Vehicle traffic control in its simplest form involves repetitively cycling the lights through a series of fixed time intervals. During each interval, a fixed set of lights is turned on. The sum of all interval durations in the cycle equals the cycle length. Several specific phases can be recognized during a typical cycle. A phase is a part of a cycle allocated to a movement of traffic.
The cycle split as defined herein refers to the way time in a cycle is assigned to all the phases. For example, at a simple crossing of a street running north and south with a street running east and west, the split may be if the traffic loads on the two streets are equal or they may be if the traffic loads are not equal.
At a three way intersection of two major arteries with a secondary street, the split may be 4 O and so forth. The intersection is further complicated when vehicle and pedestrian detectors are included. It is sometimes desired that the signals from vehicle detectors dictate the intervals and even determine whether additional intervals will be added to the cycle.
Where vehicle detectors are used, the exact signal cycle at an intersection may be determined on a cycle by cycle basis by the vehicle detectors on at least some of the vehicle approaches and in some cases on all vehicle approaches.
Where, some of the approaches are equipped with vehicle detectors, this control is called semi-traffic actuated and where all approaches are equipped, it is called full traffic actuated control. Traffic flow in a city can usually be improved by providing synchronization of the signals at a set of intersections.
The intersection offset is the number of seconds or the percent of cycle length after a reference time that a particular interval should start. A sophisticated computerized traffic control system for controlling the multitude of complex intersections in a typical city ideally is capable of unlimited variation of cycle length, cycle intervals, and phases, cycle split, and cycle offset.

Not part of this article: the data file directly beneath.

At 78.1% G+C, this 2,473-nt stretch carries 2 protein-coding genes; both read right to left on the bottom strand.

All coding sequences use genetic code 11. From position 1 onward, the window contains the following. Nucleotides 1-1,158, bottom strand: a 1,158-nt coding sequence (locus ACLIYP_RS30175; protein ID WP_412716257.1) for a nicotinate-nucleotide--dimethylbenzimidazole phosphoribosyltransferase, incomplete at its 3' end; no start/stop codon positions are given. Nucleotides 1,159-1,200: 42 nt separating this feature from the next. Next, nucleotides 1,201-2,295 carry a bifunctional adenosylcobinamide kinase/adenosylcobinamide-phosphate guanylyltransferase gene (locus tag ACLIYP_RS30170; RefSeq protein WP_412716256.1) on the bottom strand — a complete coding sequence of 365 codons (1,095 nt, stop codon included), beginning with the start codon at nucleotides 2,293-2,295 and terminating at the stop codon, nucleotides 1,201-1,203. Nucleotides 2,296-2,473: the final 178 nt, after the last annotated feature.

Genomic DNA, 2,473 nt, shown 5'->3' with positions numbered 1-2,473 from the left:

It includes vehicle and pedestrian detectors wherever such controls are significant and so there should be a continual flow of signals from the master control to the local controllers and from local controllers to the master controller.
In addition, all programs at the master controller should be easily modified by traffic engineer inputs from a teletype terminal and other equipment which is keyed from police, fire, and emergency alarm systems in the city. The local controllers and the transmission system between the local controllers and master controller and the format of signals in conjunction with modern computer equipments available for use at the master controller provide a system which approaches this ideal.
At the master controller, a control computer 1 which may be a general purpose computer controls programs for all lights at all intersections in terms of the cycles, phases, and intervals, and the split and offset. This information is stored and subject to continual inputs from the intersections, the traffic engineer teletype, and other inputs from police, fire, and emergency monitors in the city.